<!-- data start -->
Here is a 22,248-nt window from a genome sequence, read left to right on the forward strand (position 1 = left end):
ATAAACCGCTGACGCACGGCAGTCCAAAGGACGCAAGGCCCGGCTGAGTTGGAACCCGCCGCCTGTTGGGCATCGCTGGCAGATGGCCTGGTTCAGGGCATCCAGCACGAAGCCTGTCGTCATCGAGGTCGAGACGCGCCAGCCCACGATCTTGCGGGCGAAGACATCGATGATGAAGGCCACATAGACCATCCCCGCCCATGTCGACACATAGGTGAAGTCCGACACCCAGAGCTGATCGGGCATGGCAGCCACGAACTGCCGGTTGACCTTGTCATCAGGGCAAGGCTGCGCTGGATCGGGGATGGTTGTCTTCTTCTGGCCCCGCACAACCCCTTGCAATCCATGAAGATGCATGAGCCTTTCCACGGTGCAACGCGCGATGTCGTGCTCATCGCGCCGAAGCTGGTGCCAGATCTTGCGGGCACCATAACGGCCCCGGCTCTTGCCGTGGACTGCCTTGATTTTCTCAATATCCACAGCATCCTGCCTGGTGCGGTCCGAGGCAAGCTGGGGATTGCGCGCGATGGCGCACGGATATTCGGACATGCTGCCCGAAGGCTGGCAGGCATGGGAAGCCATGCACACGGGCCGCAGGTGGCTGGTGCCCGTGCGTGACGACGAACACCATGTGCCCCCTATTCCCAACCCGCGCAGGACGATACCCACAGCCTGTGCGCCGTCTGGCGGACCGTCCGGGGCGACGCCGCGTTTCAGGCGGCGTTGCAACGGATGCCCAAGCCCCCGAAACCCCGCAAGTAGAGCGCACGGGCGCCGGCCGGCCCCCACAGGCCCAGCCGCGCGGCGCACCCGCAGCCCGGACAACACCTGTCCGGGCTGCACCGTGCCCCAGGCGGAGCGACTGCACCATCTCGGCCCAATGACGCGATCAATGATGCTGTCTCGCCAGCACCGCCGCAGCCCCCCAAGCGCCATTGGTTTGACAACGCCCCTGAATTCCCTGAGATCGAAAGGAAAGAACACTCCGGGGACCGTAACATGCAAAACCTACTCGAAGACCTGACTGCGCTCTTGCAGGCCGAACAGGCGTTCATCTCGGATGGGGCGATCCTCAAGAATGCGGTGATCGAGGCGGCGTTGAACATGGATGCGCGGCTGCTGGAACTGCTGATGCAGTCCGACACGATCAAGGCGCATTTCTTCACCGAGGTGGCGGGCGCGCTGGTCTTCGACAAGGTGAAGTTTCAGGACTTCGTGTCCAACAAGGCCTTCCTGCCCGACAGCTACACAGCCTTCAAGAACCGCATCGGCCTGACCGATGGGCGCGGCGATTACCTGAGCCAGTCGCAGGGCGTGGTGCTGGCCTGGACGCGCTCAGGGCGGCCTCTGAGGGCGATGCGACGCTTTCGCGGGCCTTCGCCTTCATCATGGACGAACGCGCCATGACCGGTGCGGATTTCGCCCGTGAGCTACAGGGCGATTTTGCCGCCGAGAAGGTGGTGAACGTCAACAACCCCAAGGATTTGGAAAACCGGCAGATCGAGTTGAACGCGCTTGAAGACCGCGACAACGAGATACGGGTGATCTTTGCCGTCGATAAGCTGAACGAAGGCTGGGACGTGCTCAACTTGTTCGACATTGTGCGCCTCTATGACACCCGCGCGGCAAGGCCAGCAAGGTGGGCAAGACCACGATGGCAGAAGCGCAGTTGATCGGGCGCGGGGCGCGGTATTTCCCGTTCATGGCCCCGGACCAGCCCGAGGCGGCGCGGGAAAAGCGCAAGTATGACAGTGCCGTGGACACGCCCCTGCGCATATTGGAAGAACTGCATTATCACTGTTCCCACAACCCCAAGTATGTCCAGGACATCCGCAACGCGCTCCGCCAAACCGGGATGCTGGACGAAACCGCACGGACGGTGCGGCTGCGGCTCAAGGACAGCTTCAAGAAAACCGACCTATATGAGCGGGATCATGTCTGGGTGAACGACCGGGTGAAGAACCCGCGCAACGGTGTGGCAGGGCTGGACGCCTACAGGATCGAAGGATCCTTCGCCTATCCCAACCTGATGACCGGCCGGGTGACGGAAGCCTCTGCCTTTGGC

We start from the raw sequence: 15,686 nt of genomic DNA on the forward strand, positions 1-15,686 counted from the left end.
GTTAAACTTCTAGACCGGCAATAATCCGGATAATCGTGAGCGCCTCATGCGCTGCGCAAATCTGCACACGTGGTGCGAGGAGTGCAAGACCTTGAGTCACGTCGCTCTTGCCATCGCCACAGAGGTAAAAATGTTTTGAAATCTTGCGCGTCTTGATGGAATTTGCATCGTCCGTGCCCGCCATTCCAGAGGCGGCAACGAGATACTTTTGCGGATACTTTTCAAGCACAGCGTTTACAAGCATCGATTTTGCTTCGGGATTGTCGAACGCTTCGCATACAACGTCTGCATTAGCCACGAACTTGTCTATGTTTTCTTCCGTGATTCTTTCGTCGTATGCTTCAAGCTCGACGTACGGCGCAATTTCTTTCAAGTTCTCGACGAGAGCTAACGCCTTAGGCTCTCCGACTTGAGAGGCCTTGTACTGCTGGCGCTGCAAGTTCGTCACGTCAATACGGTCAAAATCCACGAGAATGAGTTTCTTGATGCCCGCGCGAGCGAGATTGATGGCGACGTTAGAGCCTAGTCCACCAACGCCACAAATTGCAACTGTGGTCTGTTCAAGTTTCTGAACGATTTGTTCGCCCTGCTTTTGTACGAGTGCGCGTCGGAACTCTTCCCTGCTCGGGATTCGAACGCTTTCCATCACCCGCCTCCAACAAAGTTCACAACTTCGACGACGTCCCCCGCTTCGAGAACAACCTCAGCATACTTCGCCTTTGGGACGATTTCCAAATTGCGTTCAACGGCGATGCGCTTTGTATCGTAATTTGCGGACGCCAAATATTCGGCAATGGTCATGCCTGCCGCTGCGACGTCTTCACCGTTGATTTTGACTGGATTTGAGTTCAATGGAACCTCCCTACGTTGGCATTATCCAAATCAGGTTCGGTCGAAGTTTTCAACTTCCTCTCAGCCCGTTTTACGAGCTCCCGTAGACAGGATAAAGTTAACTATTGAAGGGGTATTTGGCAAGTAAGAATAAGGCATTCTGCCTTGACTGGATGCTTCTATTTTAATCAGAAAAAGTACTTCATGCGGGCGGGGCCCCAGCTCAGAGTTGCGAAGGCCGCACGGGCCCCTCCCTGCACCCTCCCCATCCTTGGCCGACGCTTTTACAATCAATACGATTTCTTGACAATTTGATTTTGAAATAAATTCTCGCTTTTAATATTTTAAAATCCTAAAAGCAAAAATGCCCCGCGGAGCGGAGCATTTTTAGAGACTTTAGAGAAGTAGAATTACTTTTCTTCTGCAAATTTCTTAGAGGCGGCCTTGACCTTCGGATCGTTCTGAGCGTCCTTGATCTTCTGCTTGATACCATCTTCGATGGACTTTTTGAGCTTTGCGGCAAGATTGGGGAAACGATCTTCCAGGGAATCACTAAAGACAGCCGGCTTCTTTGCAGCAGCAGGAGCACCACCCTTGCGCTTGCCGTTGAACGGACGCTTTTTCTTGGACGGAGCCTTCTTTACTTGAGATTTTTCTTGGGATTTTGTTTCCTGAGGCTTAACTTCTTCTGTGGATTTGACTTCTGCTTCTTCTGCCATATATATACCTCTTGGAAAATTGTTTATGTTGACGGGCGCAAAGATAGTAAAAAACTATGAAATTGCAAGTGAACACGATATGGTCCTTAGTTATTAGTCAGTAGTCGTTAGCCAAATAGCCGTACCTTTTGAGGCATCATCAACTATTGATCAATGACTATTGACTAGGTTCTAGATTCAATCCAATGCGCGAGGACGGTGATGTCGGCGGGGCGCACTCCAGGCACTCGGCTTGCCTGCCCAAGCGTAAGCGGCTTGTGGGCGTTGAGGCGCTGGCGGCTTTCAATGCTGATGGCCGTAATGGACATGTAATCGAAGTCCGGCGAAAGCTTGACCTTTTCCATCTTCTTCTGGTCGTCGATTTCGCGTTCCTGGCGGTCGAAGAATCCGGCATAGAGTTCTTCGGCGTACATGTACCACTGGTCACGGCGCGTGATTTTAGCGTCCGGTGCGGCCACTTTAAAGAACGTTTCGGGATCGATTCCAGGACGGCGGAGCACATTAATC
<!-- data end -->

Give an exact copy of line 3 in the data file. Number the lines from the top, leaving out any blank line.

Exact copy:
We start from the raw sequence: 15,686 nt of genomic DNA on the forward strand, positions 1-15,686 counted from the left end.